In this type of case, you need to understand this: the defense, defending a compromised defendant, wants as much anonymity as possible; and the prosecution, unwilling to reveal police secrets, also wanted the same thing. Everyone wants to be behind closed doors! The judge remains, who must preserve the integrity of the trial … and its constitutionality.

In the case before us, the judge does not require any outside opinion. Nothing. And he invented this far -reaching method.

Talking to several judges, former judges and lawyers over the past two days, this case is completely unprecedented in Canada.

Did the judge decide on this strange procedure on his own? Did he consult the Chief Justice? On the one hand, the decision was overwhelming: it’s hard to imagine it being taken solo. But on the other hand, when a judge doesn’t even dare to publish his name, perhaps he prefers not to tell anyone?

How is the prosecutor? Did he consult his superiors? Did it go to director Patrick Michel, who was appointed last year, or to his predecessor, Annick Murphy?

But perhaps this is a federal prosecution case, involving the Royal Canadian Mounted Police?

The indicators have an absolute right to anonymity: there is no debate about that. They are an important tool in the fight against crime and risk their lives.

But what should be protected is their identity, or the information that allows it to be known. Not everyone, everyone, everyone, even the judge’s name. A judge must “take all possible steps to ensure the public has the most complete access to proceedings and to restrict the communication and publication of information only if this information is likely to reveal the identity of the informant”, as said by the Supreme Court.

The Court of Appeal, which tells us about the existence of this phantom trial, and is very critical of the judge … does not give us new information, and does not even ask for an outside opinion. He denounced as “exaggerated” the judge’s extreme measures, saying it violates all principles of transparency … but does nothing to let us know a little bit.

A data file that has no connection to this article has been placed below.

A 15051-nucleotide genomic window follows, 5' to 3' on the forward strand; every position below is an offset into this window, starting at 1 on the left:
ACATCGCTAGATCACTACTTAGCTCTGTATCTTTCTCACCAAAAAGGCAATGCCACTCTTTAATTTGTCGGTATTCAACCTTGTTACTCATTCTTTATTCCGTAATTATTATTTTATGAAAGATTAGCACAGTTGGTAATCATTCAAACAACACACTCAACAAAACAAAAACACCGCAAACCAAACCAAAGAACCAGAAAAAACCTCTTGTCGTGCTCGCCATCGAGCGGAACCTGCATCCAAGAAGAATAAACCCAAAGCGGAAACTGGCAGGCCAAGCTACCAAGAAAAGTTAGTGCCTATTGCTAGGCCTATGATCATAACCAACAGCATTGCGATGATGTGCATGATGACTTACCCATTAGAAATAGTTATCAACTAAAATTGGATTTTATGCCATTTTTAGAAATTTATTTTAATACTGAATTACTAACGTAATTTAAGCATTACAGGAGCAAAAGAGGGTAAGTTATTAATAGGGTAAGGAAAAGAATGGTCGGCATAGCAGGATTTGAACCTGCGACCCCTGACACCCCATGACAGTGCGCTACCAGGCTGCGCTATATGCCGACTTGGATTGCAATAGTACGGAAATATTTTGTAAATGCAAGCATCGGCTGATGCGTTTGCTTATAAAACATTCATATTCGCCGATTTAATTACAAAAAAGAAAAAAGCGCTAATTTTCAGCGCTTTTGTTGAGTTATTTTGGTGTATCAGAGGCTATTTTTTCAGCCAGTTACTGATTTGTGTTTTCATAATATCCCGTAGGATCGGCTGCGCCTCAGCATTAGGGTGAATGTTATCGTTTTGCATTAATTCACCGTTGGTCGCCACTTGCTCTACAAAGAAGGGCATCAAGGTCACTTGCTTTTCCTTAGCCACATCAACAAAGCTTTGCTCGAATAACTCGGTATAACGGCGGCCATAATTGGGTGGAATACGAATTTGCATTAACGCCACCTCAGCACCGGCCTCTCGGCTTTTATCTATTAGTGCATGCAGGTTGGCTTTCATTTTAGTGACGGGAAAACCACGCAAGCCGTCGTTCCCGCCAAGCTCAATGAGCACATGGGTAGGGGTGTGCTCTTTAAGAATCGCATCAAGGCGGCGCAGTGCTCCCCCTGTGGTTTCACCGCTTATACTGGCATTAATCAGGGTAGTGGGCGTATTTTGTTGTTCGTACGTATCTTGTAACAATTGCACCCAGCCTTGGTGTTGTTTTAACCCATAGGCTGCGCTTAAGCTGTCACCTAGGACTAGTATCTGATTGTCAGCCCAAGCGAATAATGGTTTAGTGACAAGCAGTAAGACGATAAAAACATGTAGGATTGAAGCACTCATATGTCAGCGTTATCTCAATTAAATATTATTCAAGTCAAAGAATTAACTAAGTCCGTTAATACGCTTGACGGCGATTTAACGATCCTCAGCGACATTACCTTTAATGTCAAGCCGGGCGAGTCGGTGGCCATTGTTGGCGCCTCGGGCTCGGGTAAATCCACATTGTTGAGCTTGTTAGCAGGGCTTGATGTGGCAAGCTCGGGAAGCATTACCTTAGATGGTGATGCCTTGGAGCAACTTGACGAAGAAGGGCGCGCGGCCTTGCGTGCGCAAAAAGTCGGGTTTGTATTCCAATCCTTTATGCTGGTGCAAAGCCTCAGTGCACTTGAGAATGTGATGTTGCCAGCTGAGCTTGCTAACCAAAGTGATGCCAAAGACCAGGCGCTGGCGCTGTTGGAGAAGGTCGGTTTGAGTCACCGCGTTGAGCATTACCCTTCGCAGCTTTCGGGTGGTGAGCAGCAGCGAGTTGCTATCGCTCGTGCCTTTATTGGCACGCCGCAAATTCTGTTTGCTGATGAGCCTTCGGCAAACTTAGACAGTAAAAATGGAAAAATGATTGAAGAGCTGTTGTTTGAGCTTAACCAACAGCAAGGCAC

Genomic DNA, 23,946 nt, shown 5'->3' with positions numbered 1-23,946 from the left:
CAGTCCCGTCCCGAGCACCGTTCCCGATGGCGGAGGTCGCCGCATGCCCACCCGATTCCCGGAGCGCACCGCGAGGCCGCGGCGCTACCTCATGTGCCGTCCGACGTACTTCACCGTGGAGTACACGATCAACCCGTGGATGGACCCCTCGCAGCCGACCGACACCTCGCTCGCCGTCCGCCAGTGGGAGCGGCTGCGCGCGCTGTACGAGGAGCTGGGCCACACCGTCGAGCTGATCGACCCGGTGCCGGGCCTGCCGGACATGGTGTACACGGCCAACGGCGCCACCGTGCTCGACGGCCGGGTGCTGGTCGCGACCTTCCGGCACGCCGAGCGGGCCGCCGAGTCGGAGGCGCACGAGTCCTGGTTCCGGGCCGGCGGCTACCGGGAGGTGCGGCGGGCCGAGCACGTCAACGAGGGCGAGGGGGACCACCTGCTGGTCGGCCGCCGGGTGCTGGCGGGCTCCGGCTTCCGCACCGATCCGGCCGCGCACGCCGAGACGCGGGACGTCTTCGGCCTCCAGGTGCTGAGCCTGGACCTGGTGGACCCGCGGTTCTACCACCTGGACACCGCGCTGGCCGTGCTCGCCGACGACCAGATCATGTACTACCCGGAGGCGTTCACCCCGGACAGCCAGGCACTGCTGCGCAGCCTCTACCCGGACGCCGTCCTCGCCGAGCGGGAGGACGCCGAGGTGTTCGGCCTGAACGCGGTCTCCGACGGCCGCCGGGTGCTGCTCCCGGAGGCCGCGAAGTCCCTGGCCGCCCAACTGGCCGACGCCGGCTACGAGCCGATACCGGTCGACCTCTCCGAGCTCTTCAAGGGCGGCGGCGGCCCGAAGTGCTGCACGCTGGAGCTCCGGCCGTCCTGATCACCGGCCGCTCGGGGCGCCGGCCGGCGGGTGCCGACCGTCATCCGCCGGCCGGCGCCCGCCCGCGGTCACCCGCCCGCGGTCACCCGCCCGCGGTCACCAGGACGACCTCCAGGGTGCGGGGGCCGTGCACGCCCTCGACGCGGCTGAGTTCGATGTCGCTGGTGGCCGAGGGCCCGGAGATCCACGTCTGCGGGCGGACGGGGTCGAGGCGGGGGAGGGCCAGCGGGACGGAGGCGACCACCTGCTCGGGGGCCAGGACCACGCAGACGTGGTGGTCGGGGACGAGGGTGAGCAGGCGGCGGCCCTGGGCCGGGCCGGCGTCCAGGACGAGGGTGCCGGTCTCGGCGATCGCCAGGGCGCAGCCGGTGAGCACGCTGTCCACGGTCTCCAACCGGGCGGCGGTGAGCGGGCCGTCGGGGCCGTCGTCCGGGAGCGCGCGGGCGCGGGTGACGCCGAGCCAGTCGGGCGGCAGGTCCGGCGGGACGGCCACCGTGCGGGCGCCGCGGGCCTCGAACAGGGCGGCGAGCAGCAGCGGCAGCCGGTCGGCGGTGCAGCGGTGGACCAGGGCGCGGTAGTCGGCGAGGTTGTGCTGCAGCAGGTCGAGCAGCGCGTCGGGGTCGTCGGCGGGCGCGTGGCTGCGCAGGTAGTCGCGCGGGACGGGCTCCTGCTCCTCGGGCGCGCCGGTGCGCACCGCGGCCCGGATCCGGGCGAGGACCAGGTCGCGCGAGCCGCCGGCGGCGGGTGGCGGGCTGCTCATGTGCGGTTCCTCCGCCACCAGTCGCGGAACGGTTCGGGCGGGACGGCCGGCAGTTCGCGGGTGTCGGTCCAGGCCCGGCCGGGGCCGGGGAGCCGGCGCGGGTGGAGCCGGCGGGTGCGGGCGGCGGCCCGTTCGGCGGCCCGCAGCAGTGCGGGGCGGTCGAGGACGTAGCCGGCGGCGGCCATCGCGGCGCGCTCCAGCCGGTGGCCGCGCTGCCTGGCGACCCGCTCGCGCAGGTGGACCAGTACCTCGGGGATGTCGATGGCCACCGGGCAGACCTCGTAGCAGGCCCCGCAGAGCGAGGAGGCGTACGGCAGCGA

Is that how we intend to protect “public trust”?

What else to do?

Return to the Court of Appeal, to ask for the minimum information. Because there is no way to investigate a sealed case otherwise.

This should be the job of the Attorney General, but there is no indication that it will happen.

The questioning of those responsible, the Director of Criminal and Penal Prosecutions (?), The Court (which one?), The Bar will remain, for them to explain themselves.

I know, I’m dreaming.

Because apart from the anonymity of the indicator, which is obviously respected by all, no explanation was given, not even by the Court of Appeal. So in this pretense, oh so morally indisputable, we will throw away all the good principles of transparency. Everyone repents, everyone weeps. But these people are all complicit in this secret that they say is despicable.

What about this statement by the DPCP, which “cannot confirm or deny” that he participated in a trial in Quebec? It must be done! We do not ask for the name or PIN of the informant. Just … are you there?

If Guantánamo prisoners could be convicted more or less in public, if informers convicted of terrorists, gang leaders, such as Maurice Boucher or others, were able to protect while testifying in public. .we should at least know… the name of the judge and the crime alleged against the “Designated Person” … Maybe two, three dates?

Because it also remains to be seen: did it happen later?